ITDMs have the most important job in any company: Making sure everyone else’s work doesn’t get corrupted, stolen, or deleted by some malicious outside actor, like rival businesses or nefarious hackers. You’ll find upwards of ten million articles on the web about how to secure your network and endpoints, but tips and tricks for ITDMs that actually concrete the process are hard won.
It’s not that IT professionals need these sorts of things explained—but the simple fact is that most “hacks” are little more than an attacker checking your network against this list more thoroughly than you do. Even pros with fantastic levels of technical computer security science can end up staring security audits to devices and networks with tons of blunders they haven’t patched right in the face.
You’ve got your days full of tasks big and small, and sometimes the most obvious is what can allude us. Here’s a quick list of some of the most important, maybe obvious, early steps in securing your business network.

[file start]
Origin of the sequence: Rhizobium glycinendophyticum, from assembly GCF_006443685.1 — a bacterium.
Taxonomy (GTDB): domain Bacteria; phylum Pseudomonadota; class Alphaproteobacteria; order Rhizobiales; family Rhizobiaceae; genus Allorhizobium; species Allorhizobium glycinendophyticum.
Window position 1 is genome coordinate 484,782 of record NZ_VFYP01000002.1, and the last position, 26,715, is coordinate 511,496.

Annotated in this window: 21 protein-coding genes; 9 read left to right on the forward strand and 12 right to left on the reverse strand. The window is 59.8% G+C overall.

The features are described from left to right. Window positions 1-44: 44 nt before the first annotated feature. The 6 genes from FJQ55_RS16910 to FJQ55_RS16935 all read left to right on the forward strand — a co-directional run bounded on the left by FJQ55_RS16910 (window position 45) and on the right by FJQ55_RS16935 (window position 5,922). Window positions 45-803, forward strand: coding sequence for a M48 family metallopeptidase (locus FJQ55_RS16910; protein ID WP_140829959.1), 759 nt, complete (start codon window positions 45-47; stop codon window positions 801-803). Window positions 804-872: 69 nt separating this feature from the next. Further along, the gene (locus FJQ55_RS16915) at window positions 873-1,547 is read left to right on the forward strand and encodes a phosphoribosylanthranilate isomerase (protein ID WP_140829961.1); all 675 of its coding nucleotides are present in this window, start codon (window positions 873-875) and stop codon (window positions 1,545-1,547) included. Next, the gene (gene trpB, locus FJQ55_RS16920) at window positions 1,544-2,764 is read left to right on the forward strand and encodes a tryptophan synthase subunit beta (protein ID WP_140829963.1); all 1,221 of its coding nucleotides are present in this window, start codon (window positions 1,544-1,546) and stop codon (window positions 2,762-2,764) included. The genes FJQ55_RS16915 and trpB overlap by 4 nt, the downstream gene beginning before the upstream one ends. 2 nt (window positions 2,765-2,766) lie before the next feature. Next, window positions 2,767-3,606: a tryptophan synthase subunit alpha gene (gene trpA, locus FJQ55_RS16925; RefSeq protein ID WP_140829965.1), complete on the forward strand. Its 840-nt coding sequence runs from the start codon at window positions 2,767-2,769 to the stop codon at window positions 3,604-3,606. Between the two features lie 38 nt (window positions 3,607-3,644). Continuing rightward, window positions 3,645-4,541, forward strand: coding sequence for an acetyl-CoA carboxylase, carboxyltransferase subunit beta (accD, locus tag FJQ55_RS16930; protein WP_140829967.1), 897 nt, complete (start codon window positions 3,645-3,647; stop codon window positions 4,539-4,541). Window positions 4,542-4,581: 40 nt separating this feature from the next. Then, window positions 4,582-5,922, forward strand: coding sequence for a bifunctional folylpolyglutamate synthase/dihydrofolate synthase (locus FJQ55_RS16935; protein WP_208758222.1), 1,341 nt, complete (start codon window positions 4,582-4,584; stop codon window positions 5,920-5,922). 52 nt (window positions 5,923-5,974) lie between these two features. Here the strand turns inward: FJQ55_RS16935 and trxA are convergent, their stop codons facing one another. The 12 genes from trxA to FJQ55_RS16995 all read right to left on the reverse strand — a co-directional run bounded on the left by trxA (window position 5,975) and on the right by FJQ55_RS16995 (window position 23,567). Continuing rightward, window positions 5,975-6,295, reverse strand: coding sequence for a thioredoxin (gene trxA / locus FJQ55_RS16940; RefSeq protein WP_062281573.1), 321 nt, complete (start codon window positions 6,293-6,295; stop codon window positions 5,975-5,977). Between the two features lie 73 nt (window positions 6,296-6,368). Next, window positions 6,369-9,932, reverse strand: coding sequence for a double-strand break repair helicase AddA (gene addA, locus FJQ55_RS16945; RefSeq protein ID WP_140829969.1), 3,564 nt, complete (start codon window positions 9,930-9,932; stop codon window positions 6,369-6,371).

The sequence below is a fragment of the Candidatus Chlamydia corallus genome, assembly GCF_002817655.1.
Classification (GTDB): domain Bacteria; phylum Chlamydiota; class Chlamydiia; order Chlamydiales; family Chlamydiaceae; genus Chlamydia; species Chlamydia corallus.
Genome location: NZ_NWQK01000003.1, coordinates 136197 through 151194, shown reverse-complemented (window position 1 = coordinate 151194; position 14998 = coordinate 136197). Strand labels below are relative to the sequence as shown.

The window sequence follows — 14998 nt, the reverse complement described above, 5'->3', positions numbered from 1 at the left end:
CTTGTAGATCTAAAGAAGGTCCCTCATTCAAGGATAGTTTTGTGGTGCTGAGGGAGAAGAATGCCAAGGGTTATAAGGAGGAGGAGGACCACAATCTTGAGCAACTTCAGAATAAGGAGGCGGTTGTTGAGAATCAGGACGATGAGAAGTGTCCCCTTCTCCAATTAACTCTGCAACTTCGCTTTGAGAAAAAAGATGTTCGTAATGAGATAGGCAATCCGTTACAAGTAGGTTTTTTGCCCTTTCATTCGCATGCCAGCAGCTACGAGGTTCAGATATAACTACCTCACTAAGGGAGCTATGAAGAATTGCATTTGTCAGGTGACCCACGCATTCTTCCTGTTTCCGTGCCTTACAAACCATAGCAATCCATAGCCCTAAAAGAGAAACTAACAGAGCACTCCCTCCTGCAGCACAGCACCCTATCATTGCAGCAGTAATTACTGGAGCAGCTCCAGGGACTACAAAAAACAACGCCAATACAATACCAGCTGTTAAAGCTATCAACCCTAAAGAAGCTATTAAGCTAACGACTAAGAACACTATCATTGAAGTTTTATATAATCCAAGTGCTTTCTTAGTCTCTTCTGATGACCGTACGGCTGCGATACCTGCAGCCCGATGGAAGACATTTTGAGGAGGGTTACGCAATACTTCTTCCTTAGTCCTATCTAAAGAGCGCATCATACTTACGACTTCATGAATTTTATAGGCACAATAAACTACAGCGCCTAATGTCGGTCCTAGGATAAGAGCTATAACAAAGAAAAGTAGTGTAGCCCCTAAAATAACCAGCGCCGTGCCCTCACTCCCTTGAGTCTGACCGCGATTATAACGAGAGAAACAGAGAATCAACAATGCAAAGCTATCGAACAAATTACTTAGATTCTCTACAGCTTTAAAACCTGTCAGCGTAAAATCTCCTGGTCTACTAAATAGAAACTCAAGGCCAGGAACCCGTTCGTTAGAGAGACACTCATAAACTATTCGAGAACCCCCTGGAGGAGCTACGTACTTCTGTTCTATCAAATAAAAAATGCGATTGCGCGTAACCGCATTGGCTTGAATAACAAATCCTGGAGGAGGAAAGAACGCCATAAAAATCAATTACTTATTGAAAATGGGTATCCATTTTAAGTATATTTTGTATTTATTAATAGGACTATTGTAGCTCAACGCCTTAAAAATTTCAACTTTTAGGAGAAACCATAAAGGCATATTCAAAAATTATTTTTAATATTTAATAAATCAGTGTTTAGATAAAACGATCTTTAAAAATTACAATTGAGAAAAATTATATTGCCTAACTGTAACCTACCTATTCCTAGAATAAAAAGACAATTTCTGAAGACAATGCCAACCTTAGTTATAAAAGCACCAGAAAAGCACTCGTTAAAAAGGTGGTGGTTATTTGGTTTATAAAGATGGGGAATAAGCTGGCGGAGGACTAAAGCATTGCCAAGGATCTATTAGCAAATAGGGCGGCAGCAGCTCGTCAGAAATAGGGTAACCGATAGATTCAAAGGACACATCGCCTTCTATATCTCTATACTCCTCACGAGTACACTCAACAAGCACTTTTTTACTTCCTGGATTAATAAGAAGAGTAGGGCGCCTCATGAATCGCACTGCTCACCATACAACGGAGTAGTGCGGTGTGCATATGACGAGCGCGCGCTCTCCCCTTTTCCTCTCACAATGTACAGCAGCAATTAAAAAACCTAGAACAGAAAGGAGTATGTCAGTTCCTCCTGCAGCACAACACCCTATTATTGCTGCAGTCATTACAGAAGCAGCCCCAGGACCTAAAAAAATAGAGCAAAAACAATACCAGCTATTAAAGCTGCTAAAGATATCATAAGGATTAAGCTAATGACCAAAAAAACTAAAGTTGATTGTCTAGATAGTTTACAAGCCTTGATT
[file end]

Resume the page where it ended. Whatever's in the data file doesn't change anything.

1. Build a wall, then light it on fire
You need a firewall, that much is obvious—but what type? Next generation firewalls basically fall into three categories: hardware, software, and cloud-based. Hardware is the best for large or midsize and centrally located companies, while software tends to be the most economical option for smaller companies. Cloud-based Software as a Service (SaaS) solutions work for everyone, but they’re probably only necessary for companies with dispersed teams. This should include blocking pings—and don’t be afraid to make visitors get credentials before logging on, either. You should always weigh optimal security over convenience any day.
2. Get an immune system
Let’s face it: Employees are digitally filthy creatures, crawling with all sorts of digital bugs and parasites waiting to infect the pristine system you spent so long perfecting. The thing about viruses is that they only have to get a foothold—after that, they can work their way into the deep corners of the network, and methodically bypass the security measures they find. To prevent this, make sure your system is fully equipped with anti-spam and anti-spyware capabilities.